The mythmaking continues fuelled by a sombre Boris Johnson
Except the need to gradually unmake promises made, reduce expectations, prepare voters for inevitable disappointment and buyers’ remorse
The great British ship of state is drifting rudderless. To compound the biggest political and constitutional crisis in generations, a crisis of leadership. Its captain, prime minister David Cameron, the man who “never quits”, serves on pending the election of a replacement but making it clear that all key decisions over the UK-EU negotiations will be taken by his successor. First mate, chancellor George Osborne, makes soothing noises to calm markets. Its two main, once-great, political parties in meltdown.
And those who led the victorious Leave campaign, as shocked as everyone by their own success, have no more clue about what to do now than they had during the campaign.
Except the need to gradually unmake the promises made, reduce expectations, prepare voters for inevitable disappointment and buyers’ remorse. Unfortunately there is no legal right to send back the goods within 10 days if disappointed.
No, say Boris Johnson and MEP Daniel Hannan, the vote was not really about immigration, and reducing numbers is not the point. No, the fictitious savings of £350 million a week will not all go to the NHS. Only “some” of it ... Not exactly what was written on the Leave battle bus. Farmers of Northern Ireland please take note... And, surprise, surprise, Vote Leave has pressed delete on its website’s “history” of speeches and pledges.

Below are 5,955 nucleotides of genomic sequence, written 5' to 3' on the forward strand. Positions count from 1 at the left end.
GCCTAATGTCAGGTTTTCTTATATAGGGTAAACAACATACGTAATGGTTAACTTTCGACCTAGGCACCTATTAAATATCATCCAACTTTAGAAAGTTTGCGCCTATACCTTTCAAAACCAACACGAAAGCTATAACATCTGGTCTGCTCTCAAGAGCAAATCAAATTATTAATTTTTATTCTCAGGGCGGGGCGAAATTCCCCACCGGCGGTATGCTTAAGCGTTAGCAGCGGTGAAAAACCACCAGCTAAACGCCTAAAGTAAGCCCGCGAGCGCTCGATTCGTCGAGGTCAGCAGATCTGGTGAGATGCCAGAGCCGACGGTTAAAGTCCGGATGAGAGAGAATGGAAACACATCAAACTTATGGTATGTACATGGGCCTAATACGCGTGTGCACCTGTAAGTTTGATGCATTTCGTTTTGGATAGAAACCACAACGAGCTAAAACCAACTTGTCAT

Johnson, the frontrunner to be the next prime minister, eschewing his clowning for once, set out on Monday in his Daily Telegraph column in a suitably sombre tone his latest insistence that the situation is “stable”, complaining as ever that the “upside is being ignored” by the cynical press. The markets are actually up, he assures the British people, the pound is higher than it was in 2013. “The fundamentals of the UK economy are outstandingly strong,” he insists, claiming “We should be incredibly proud and positive about the UK and what it can now achieve”.
And , to cap it all “I cannot stress too much that Britain is part of Europe and will always be”, he wrote, promising “intensifying cooperation and partnership in a huge number of fields”. And that “British people will still be able to go and work in the EU, to live, to travel, to study, to buy homes , to settle down...and ... there will continue to be free trade and access to the single market”.
Er. Well that’s all OK then. What was all the fuss about? No change, then. No change in this cynical, ambitious politician’s mendacity.
But perhaps Johnson is about to learn that you should be careful what you wish for. As Tory grandee Michael Heseltine has pointedly observed, it will now be up to the Brexiteers to lead the negotiators to Brussels, to face, Michael Collins-like, the reproachful hurlers on the ditch back home as they criticise their every stumble, their every U-turn – and there will be many – and their every “betrayal”.